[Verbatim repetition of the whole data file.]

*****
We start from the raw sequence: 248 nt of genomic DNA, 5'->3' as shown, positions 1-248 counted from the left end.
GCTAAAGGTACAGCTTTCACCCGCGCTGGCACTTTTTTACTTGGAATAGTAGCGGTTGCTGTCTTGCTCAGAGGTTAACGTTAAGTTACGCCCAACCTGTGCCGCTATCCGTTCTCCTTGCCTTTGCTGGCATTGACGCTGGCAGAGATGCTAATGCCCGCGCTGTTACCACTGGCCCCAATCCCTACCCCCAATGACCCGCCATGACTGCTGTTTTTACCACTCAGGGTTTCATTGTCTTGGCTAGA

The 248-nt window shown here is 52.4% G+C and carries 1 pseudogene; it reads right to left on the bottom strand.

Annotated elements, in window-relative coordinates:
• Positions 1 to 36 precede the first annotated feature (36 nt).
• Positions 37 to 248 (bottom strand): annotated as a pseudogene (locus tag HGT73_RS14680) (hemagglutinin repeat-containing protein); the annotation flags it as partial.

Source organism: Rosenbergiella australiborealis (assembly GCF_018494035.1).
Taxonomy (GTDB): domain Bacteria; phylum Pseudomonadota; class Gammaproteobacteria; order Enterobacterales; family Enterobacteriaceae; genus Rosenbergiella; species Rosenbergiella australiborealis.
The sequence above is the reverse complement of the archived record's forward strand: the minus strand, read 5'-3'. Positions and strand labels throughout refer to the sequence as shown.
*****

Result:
We start from the raw sequence: 248 nt of genomic DNA, 5'->3' as shown, positions 1-248 counted from the left end.
GCTAAAGGTACAGCTTTCACCCGCGCTGGCACTTTTTTACTTGGAATAGTAGCGGTTGCTGTCTTGCTCAGAGGTTAACGTTAAGTTACGCCCAACCTGTGCCGCTATCCGTTCTCCTTGCCTTTGCTGGCATTGACGCTGGCAGAGATGCTAATGCCCGCGCTGTTACCACTGGCCCCAATCCCTACCCCCAATGACCCGCCATGACTGCTGTTTTTACCACTCAGGGTTTCATTGTCTTGGCTAGA

The 248-nt window shown here is 52.4% G+C and carries 1 pseudogene; it reads right to left on the bottom strand.

Annotated elements, in window-relative coordinates:
• Positions 1 to 36 precede the first annotated feature (36 nt).
• Positions 37 to 248 (bottom strand): annotated as a pseudogene (locus tag HGT73_RS14680) (hemagglutinin repeat-containing protein); the annotation flags it as partial.

Source organism: Rosenbergiella australiborealis (assembly GCF_018494035.1).
Taxonomy (GTDB): domain Bacteria; phylum Pseudomonadota; class Gammaproteobacteria; order Enterobacterales; family Enterobacteriaceae; genus Rosenbergiella; species Rosenbergiella australiborealis.
The sequence above is the reverse complement of the archived record's forward strand: the minus strand, read 5'-3'. Positions and strand labels throughout refer to the sequence as shown.